• Suppose one of the  is obtained by taking a morphism , post-composing morphisms into each branch (such that one branch includes the generator), and then finally post-composing a morphism . Even if multiple "branchings" occur, since the generator where  will be substituted appears only once, we can still decompose this into a morphism obtained by first taking the monoidal product of  with a number of fixed morphisms such that the overall signature of their product is , and then composing in  and . Now, we only need  space to store the functions  and  induced by  and , since these are functions between finite sets. Additionally, for the function  induced by the monoid product of  with with a fixed morphism  of signature , by the property discussed at the start of this section, we only need to be keeping track of the action of  on  (which, since there are a finite number of , only requires keeping an absolutely bounded number of automata running), and then compute the action of  on the result, which, as a function with a finite domain and codomain, takes finite space to store.

Therefore, to compute the state transition induced by , we only need to keep  copies of the finite state automaton running, as well as some fixed number of finite-state automata with input and output state spaces corresponding to  for some fixed . ◻

With this lemma, it now remains to show, roughly speaking, that for any string machine made out of finite-state deterministic transducers which decides some language (represented by morphisms in a tape category), the computation performed at every input morphism can be broken into a constant-bounded number of transitions of the type described in the lemma. We present a conjecture that finite-state string machines without a meta-vertex can only recognize regular languages, followed by a sketch for a proof of this conjecture.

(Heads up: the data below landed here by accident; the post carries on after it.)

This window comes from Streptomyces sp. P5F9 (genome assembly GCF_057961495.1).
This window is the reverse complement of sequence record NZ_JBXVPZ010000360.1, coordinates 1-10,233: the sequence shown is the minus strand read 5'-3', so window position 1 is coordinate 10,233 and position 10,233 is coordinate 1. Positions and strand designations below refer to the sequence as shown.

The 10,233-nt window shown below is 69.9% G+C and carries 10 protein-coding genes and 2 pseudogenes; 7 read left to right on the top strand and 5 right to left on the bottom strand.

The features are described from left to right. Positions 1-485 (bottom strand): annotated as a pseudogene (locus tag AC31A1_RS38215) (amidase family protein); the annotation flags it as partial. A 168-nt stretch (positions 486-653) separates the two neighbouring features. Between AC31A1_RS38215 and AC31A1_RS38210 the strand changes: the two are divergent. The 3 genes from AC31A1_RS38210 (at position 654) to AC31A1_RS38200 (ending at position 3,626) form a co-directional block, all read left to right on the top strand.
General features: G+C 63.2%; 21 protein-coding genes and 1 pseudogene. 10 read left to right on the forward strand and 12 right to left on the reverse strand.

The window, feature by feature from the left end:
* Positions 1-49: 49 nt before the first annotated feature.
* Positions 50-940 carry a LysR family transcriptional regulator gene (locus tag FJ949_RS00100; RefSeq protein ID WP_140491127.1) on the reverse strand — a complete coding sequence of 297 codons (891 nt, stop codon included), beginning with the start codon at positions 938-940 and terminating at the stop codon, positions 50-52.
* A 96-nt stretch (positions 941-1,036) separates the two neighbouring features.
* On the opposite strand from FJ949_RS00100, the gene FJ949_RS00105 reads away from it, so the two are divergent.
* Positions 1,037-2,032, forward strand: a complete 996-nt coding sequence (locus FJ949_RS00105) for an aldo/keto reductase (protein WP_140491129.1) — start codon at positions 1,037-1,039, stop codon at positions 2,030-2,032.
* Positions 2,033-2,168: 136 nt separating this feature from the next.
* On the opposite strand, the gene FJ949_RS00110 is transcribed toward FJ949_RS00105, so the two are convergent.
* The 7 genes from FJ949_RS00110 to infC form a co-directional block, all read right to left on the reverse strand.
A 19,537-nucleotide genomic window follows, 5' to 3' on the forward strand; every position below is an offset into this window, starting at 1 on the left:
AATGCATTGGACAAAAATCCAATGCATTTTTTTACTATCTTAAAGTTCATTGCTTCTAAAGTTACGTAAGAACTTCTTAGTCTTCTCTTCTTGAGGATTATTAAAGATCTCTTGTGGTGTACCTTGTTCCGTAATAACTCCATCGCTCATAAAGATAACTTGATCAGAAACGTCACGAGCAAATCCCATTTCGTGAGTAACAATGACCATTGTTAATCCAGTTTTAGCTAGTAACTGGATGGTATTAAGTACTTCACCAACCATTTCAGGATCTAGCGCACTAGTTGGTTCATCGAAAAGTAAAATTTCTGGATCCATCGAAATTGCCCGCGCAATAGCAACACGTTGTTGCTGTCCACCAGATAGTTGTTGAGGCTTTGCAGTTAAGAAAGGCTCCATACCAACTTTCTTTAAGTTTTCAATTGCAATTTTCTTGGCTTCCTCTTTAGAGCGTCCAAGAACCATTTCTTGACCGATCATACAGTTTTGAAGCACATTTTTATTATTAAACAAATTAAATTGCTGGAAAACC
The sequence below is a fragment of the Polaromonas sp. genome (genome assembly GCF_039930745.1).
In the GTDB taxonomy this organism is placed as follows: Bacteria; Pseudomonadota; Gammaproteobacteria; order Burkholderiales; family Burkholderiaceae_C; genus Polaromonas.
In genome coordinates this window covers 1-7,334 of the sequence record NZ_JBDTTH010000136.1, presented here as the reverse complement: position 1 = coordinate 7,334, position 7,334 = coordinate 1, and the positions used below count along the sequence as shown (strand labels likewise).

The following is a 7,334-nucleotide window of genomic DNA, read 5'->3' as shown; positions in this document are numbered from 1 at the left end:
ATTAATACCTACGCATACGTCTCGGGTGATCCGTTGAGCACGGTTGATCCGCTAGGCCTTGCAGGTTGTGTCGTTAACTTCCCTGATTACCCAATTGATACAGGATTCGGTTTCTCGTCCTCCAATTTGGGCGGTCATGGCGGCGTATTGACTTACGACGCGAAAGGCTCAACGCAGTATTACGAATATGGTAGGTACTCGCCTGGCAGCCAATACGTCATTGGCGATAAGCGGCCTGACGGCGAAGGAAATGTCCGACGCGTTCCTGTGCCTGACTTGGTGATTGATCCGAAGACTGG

Conjecture. Suppose a string machine composed only of finite-state transducers, where the input and output categories of each transducer are tape categories. Suppose this string machine has only one free input  in some tape category  where all generating morphisms (which form a set ) are endomorphisms of the generating object , and has as its sole output a state space , with some subset of  designated as accepting. Then, taking an endomorphism  in  which does not include any instances of the copy morphism to be a string over the alphabet , any language over  accepted by this string machine is regular.

Proof sketch. It suffices to prove that the computation involved in deciding this language takes constant space as a function of input size, as . More precisely, given any input morphism  and a finite set of possible character strings that we can post-compose into , we desire to show that there is a constant-bounded amount of information (independent of the size of ) that we need to store, which will allow us to calculate the output state after any of these character strings are added to . By Proposition 1, each transducer involved in the string machine can create a constant-bounded number of duplicates of its auxiliary inputs within each of its outputs. This means that to predict the state of a given transducer after one of the operations described in Lemma 4 done to an auxiliary input, we need to store a constant amount of information. Moreover, due to the limitation caused by the size of a variable on the number of transitions one can make before we run out of variable space and must either limit ourselves to Lemma 4-like operations or reset, the number of "shapes" auxiliary inputs can exist in is absolutely bounded. The hope is that if we back-propagate until reaching the primary input of the first transducer, we will still have a constant-bounded amount of information to keep track of to predict the output state after the next character is reached.

Remark. This conjecture is already suggested by the combination of Corollary 2.1 and classical results by Kobayashi and Hennie which together imply that any one-tape Turing machine that runs in  time decides a regular language. The reason the proposition is not trivially implied by these results is that a naive simulation of the string machine in question on a single-tape Turing machine will cross the last cell of its initial input a guaranteed  times (when going back and forth to read the next cell to write the inputs to feed to the next automaton in line). The conjecture would also automatically be implied if we prove that the composition of two finite-state transducers can be equivalently modeled by a single finite-state transducer.

With a meta-vertex

The meta-vertex, even at meta-level one, can clearly be seen to increase the expressivity of finite-state string machines. We construct a string machine which can be recognize palindromes as follows: